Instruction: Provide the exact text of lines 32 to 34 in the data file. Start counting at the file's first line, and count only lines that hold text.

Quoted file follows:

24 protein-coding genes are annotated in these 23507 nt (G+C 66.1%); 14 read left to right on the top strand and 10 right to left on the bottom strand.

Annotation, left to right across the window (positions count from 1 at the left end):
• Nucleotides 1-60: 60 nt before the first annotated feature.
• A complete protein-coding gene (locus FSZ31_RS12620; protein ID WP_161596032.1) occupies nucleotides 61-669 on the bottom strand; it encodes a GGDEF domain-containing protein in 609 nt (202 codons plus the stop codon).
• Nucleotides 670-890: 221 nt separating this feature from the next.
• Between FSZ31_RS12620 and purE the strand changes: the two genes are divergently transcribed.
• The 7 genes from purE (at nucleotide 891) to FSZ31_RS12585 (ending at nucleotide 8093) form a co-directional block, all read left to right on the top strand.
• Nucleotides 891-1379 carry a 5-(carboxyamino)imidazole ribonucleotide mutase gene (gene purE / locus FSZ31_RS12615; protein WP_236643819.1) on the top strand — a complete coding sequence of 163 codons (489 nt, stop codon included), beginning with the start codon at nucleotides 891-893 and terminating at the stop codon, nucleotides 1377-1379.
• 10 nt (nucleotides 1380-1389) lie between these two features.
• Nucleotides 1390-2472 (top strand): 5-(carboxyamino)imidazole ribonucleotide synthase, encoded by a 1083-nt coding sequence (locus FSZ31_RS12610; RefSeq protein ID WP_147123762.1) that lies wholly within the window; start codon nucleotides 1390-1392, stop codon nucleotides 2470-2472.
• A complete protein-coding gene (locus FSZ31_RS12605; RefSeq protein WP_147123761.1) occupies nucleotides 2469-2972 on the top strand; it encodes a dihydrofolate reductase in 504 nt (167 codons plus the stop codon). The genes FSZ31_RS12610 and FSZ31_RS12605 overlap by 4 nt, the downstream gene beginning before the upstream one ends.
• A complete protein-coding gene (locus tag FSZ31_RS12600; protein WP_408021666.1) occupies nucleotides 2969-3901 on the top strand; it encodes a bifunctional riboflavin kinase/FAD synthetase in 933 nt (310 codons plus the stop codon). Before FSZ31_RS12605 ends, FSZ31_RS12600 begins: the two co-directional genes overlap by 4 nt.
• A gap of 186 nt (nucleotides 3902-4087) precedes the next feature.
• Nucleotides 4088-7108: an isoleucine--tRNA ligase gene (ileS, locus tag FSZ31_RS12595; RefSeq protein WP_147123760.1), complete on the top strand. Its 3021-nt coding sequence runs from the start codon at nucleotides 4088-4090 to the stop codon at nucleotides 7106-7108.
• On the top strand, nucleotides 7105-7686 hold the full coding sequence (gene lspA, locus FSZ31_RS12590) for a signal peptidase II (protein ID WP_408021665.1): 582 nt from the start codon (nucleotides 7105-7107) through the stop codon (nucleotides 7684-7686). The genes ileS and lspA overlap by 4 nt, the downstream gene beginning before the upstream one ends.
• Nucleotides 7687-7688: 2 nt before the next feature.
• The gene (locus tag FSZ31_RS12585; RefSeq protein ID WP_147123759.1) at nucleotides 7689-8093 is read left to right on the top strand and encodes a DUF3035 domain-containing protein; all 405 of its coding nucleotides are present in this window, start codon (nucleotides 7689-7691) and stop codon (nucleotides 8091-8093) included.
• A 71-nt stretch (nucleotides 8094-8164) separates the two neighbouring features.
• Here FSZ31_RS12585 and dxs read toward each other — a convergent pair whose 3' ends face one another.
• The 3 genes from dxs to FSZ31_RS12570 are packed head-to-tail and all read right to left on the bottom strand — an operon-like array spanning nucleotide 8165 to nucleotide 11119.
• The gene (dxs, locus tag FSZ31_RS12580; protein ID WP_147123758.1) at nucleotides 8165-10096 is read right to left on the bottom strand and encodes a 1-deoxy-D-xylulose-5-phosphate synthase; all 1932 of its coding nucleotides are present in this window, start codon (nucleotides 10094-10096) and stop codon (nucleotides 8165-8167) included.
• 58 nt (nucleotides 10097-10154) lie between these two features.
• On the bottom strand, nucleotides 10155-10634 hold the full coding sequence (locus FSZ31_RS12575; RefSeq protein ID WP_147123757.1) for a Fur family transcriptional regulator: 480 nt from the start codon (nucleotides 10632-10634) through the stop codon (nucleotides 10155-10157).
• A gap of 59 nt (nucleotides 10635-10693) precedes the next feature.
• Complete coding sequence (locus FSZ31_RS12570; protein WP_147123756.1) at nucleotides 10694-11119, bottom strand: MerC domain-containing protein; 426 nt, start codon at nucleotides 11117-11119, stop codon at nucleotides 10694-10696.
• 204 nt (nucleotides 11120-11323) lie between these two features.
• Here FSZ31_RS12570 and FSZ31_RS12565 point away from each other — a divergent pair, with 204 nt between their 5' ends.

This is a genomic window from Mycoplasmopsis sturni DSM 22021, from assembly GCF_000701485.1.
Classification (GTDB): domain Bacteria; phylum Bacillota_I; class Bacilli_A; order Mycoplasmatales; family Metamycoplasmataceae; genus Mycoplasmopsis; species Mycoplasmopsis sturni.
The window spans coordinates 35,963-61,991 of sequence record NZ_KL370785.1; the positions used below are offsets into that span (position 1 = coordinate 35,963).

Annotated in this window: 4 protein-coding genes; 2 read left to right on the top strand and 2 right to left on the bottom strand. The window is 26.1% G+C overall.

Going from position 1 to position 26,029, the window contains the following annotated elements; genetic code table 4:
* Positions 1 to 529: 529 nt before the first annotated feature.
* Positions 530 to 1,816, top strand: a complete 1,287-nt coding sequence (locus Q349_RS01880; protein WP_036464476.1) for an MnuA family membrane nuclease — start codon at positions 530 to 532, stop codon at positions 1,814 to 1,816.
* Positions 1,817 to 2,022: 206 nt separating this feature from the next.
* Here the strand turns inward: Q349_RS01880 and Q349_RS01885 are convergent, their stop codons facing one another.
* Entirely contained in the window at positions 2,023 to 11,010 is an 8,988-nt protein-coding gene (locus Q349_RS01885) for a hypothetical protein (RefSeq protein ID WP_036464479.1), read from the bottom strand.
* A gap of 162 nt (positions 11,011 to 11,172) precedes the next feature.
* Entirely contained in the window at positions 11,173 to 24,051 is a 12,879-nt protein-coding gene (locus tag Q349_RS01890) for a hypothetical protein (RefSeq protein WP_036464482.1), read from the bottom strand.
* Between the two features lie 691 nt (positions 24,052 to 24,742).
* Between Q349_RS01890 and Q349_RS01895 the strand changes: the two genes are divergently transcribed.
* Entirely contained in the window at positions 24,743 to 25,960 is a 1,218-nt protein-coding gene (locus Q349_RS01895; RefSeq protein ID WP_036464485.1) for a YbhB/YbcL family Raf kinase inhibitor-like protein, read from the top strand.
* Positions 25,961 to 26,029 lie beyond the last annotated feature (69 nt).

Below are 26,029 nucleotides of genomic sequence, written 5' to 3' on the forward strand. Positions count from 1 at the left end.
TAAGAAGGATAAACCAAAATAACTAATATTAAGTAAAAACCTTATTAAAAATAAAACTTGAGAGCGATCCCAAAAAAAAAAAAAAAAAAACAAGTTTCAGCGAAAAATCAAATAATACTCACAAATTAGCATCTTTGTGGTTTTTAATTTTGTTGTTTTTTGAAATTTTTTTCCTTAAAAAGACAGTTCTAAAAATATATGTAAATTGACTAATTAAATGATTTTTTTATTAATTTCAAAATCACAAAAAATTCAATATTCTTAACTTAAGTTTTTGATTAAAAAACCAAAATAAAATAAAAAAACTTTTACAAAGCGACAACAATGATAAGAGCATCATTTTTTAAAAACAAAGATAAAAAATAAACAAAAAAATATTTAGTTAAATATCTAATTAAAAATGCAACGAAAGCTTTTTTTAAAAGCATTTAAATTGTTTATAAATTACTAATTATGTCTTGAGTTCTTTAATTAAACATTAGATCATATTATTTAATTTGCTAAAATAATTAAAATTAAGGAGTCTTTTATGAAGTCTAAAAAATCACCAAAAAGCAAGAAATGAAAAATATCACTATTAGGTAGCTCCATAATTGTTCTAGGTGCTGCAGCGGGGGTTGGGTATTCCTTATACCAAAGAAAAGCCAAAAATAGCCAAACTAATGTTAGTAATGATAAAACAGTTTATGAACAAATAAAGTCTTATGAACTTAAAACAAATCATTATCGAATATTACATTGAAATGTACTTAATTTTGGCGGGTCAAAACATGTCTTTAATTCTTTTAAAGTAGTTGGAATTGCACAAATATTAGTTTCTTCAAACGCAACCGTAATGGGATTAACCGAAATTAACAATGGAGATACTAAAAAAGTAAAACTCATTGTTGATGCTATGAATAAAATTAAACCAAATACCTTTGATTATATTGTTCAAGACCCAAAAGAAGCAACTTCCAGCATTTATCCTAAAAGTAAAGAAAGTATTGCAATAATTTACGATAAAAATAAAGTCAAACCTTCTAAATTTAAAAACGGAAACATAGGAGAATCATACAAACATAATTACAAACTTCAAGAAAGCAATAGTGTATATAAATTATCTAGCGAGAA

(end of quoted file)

Going from position 1 to position 26,029, the window contains the following annotated elements; genetic code table 4:
* Positions 1 to 529: 529 nt before the first annotated feature.
* Positions 530 to 1,816, top strand: a complete 1,287-nt coding sequence (locus Q349_RS01880; protein WP_036464476.1) for an MnuA family membrane nuclease — start codon at positions 530 to 532, stop codon at positions 1,814 to 1,816.